On Nov. 5, President Ollanta Humala submitted a bill to Peru's Congress that would approve a joint project with Ecuador to develop the Matapalo hydro-electric dam on the border of the two countries, near the coast, which would impact the Cerros de Amotape National Park. On Oct. 11, Ministry of Culture issued a regulation exempting municipal governments from having to seek Ministry approval for development projects that could impact the "cultural heritage of the nation"—a clear reference to archaeological sites. (Jornal de Arequipa, Nov. 28)

The UN summit, officially the Conference of the Parties (COP 20) to the UN Framework Convention on Climate Change, is to be held at Lima's Westin Hotel and Convention Center in the upscale San Isidro district. It will be paralleled by an activist-organized People's Summit on Climate Change, to open Dec. 8 in Lima's downtown Exposition Park at the invitation of the city's left-wing mayor Susana Villarán, who will officiate at the opening. The activist summit will culminate with a march on Dec. 10 under the banner "System Change, Not Climate Change." (Servindi, Dec. 2; FSRN, Dec. 1)

  1. Statement against ‘financialization of nature’

    Ecuador's Acción Ecológica was among the groups to issue a statement ahead of the Lima summit, "To Reject REDD+ and Extractive Industries," opposing the false alternatives of either destroying the rainforests with breakneck resource extraction or preserving them through their "financialization" under such programs as carbon trading, embraced by the UN process known as REDD+. The statement charges that REDD+ seeks to "turn indigenous territories and agricultural lands into both carbon dioxide 'sinks' and water or biodiversity 'banks'." While alienating indigenous and peasant communities of their territories, REDD+ is actually counter-productive to its stated aim of slowing deforestation, the statement charges.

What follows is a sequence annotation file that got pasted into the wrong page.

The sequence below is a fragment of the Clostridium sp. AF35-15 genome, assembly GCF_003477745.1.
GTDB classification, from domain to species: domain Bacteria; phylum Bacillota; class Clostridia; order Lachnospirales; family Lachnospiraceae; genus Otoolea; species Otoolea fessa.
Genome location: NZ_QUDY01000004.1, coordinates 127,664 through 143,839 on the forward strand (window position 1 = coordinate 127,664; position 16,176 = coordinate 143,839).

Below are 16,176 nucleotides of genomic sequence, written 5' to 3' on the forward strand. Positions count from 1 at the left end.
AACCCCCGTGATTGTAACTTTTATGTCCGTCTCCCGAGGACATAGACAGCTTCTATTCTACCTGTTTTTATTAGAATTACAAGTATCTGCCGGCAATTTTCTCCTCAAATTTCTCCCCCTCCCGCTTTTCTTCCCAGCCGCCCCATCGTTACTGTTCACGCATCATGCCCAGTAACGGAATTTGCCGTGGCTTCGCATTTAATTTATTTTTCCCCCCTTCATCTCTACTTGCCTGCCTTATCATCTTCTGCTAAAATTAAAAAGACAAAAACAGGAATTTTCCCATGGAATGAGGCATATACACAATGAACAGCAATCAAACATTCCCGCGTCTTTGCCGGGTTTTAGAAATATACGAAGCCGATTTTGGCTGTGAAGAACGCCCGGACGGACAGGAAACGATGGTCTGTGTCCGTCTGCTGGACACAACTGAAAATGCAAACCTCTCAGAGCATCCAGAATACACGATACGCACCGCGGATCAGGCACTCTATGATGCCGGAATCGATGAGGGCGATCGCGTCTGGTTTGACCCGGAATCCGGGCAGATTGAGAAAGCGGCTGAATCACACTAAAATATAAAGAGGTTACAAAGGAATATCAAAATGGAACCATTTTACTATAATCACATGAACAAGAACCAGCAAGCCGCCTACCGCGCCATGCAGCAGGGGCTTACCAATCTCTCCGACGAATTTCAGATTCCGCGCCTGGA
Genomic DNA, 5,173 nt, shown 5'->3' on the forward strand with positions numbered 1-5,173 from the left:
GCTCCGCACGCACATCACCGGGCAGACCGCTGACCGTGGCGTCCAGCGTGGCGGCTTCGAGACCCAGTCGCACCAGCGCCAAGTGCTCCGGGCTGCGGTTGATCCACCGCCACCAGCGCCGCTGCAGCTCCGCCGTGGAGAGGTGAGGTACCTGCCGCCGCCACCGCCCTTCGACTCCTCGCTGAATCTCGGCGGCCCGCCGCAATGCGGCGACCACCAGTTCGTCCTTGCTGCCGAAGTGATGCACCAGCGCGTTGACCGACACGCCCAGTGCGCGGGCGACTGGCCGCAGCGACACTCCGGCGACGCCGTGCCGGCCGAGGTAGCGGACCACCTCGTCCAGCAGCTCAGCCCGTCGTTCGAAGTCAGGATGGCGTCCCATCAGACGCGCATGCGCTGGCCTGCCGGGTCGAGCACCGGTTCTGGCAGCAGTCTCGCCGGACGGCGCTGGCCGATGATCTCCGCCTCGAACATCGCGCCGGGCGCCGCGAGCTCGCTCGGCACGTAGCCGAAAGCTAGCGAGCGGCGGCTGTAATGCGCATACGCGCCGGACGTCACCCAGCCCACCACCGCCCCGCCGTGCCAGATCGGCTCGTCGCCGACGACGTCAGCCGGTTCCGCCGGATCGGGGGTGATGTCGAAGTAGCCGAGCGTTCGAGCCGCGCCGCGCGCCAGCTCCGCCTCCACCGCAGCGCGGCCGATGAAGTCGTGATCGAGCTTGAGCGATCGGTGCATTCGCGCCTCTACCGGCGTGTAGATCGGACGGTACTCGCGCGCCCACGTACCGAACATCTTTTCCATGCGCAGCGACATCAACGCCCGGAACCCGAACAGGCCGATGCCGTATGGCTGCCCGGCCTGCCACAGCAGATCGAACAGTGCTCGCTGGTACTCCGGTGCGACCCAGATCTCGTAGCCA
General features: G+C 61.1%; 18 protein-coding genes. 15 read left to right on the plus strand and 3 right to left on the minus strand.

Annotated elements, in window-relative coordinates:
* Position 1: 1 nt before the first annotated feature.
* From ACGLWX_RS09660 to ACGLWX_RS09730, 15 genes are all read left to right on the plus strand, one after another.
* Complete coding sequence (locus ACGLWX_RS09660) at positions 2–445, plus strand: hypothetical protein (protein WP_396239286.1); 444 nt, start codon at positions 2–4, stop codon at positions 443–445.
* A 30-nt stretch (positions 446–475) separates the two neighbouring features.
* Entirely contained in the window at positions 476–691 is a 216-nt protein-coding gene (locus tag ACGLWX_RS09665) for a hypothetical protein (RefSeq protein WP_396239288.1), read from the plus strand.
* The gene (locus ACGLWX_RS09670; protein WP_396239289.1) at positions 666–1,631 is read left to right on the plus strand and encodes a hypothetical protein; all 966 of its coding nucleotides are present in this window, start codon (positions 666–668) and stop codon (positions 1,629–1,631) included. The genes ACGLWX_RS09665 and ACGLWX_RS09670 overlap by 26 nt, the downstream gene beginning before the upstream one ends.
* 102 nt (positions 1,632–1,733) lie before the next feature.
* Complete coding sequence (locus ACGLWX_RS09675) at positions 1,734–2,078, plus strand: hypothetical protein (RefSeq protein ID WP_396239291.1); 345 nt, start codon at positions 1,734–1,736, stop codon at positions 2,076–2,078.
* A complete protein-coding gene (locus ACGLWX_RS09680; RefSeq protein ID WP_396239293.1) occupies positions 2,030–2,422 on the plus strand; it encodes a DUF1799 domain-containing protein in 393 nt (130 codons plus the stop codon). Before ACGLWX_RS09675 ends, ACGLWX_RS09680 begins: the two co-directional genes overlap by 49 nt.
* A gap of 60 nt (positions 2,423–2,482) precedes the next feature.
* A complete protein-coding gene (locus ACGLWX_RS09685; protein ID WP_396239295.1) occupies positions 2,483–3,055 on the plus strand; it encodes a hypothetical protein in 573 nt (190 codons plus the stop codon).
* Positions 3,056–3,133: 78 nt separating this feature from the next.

[F]rom the perspective of fighting against deforestation, this mechanism is also absurd: the more deforestation and threats to forests there are, the greater the number of REDD+ projects that can be justified and implemented with the goal of selling this 'scarce' carbon commodity. Thus, with REDD+, the forests and soils' capacity to absorb carbon and retain it, and plants' capacity to photosynthesize, breed water, grow and generate biodiversity are being quantified, monetized, appropriated, privatized and financialized, just like any other commodity. The 'environmental services' trade also fuels the impunity of polluters and destroyers: instead of complying with laws that prohibit polluting and deforestation, they can 'compensate' for these ills. This trade also diverts attention from combatting climate change, as it does not attack the cause. The urgent need to stop extracting fossil fuels and halt industrial agriculture and monoculture plantations, and to guarantee respect for the rights of indigenous people, dependent forest people and peasants to manage and control their territories is not on the negotiating agenda. As a result, the spiral continues and grows.

    The statement, online at the No REDD in Africa Network, has been signed by some 20 indigenous, campesino and ecological groups, mostly in Latin America.